The Ex-Bill Harrah
1933 DUESENBERG MODEL SJ BOATTAIL SPEEDSTER
COACHWORK BY SCHWARTZ
Chassis No. 2536
Engine No. J507
Black with tan leather interior
Engine: Straight eight, twin overhead camshafts, four valves per cylinder, centrifugal supercharger, 420ci., c.320bhp at 4,750rpm; Gearbox: three-speed manual; Suspension: beam axle to front, live axle to rear, half-elliptic leaf springs all round; Brakes: servo-assisted, hydraulically operated drums on all wheels. Left hand drive.
Frederick Samuel Duesenberg was a visionary engineer and an outstanding craftsman who earned his reputation as a racing car designer, making history when one of his cars won the 1921 French Grand Prix. His eight-cylinder racers went on to win at Indianapolis in 1924, 1925 and 1927 and set records at tracks across the US. In 1921 he introduced the road-going Model A Duesenberg, built without compromise - the first production car made in the US to have a straight eight engine and hydraulic brakes. Despite its undoubted merits, sales were sluggish and in 1926 the company passed into the control of E.L. Cord. He decreed that a new Duesenberg should be created - more powerful, faster and more glamorous than any competitor. The result was the breathtaking Model J that was unveiled late in 1928 at the New York Salon, the aristocrat of motor shows. With 265bhp available and a claimed 116mph maximum, it was engineered to the highest standards and was clad with coachwork of lavish ostentation. The new Duesenberg was, and still is, to many observers the crowning achievement of a brilliant era in automotive design. But it was not well timed. Within twelve months, Wall Street crashed and the market for costly automobiles dwindled. Determined to survive, the great motor car manufacturers launched ever more splendid designs. In 1931 Fred Duesenberg's response was the SJ, a supercharged version of the Model J that produced a remarkable 320bhp at 4,750rpm from its great-hearted engine. It was installed in a massive chassis that offered superb handling, stability and braking power. Upon demonstration, a factory production SJ four-passenger phaeton could reach 104mph in second gear, and an astonishing 129mph in top! Unfortunately, by August 1937 Auburn, Cord and Duesenberg were unable to survive the depths of the Great Depression.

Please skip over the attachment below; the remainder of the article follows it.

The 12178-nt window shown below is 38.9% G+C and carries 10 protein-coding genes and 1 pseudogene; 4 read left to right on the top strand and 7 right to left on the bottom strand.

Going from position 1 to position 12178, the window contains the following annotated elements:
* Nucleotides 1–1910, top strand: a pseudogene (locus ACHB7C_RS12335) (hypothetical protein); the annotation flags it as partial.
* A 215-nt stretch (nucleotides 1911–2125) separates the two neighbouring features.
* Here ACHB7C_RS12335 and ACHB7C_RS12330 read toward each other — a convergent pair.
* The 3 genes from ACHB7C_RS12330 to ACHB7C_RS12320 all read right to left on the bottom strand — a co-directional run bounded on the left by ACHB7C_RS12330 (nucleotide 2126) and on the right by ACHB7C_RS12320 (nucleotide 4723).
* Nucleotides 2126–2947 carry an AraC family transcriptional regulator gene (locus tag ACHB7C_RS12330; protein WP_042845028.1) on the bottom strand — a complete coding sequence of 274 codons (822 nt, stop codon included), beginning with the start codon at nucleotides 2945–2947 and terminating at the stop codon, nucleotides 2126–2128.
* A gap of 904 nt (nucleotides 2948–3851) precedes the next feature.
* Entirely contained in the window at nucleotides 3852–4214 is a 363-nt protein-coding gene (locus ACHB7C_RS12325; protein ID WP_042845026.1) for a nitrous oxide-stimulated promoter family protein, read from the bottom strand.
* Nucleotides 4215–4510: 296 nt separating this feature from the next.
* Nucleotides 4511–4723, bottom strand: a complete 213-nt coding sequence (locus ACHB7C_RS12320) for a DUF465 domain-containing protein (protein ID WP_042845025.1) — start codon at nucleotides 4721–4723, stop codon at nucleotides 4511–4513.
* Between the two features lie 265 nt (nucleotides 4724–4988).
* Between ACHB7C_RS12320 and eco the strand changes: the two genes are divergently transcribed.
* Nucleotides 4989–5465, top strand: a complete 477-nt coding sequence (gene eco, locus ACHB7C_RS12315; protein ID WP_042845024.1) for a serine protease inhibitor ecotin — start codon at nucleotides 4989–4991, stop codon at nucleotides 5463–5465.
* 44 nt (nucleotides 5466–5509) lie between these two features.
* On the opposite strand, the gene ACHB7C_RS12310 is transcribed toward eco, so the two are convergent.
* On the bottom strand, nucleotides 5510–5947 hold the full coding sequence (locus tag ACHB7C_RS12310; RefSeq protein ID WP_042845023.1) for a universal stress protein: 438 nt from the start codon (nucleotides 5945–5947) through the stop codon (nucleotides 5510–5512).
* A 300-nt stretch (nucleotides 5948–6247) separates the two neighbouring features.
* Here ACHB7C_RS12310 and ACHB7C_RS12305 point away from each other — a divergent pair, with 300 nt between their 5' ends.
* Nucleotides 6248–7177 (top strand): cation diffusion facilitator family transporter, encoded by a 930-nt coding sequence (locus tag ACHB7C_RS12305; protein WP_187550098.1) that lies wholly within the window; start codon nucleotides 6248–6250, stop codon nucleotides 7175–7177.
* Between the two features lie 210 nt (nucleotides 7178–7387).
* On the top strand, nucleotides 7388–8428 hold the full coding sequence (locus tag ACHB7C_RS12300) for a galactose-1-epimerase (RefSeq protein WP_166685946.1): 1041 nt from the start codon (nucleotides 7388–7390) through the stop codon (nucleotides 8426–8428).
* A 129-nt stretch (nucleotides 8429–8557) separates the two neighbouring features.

Car 2536, engine number J507 is a well known car as it was one of the original 36 cars to leave the factory in supercharged SJ form. The original owner, Mr. H.G. Liebhardt of Denver, Colorado had the car's original Convertible Sedan coachwork by Derham modified and updated to suit his taste. This included converting the Derham body into a Fixed Head Sedan. Additionally, a separate open Speedster body was built by the Walton body shop of Denver as an alternate body for Summer usage.
The SJ passed into the ownership of Mr. Liebhardt's son in December of 1948, and in 1951 it was sold to collector Ray Brule of San Diego. The Duesenberg had a few subsequent owners until it was discovered and purchased by Bill Harrah in October, 1958.
By the late 1950's Harrah was rapidly assembling what would become the world's largest and finest collection of cars. For many years, Harrah had attempted to purchase the famous Weymann Speedster Duesenberg (car no. 2537) from George Whittell. Harrah was smitten by this spectacular boattail Duesenberg, but was unable to negotiate the purchase of the car. Consequently, when he bought this car, he consulted Maurice Schwartz, famously of Bohmann and Schwartz, and commissioned him to build a Speedster 'in the style of' the Weymann Boattail. Noted historian Everett Miller helped with the design and chassis 2536 was sent to Schwartz for the fitting of the spectacular coachwork it wears today. The final fitment work and restoration was completed to the highest standards in about 1962 at Harrah's shop. Ironically, not long after 2536 was completed, George Whittell did sell 2537, the Weymann Speedster, to Harrah. He was so happy with both SJ Duesenberg Speedsters that they were displayed together until the Collection was dispersed when Harrah passed away.
The SJ was sold at the famous Harrah Auction in 1985 for $600,000 to collector Jerry J. Moore who had the SJ repainted from red to the highly attractive black with tan color scheme it wears today. There are conflicting reports as to whether the original factory-fitted supercharger may have replaced a later unit. Regardless, there is no doubt that 2536 left the factory as one of the original 36 supercharged cars. Today, it resides in a prominent collection in the Northeast and is in very presentable condition throughout. Great care has been taken to maintain the car to the highest standards and presentation. This is one of the most spectacular Duesenbergs in existence and, while it did not originally carry this coachwork, the body was built by one of the pre-eminent coachbuilders of the classic era.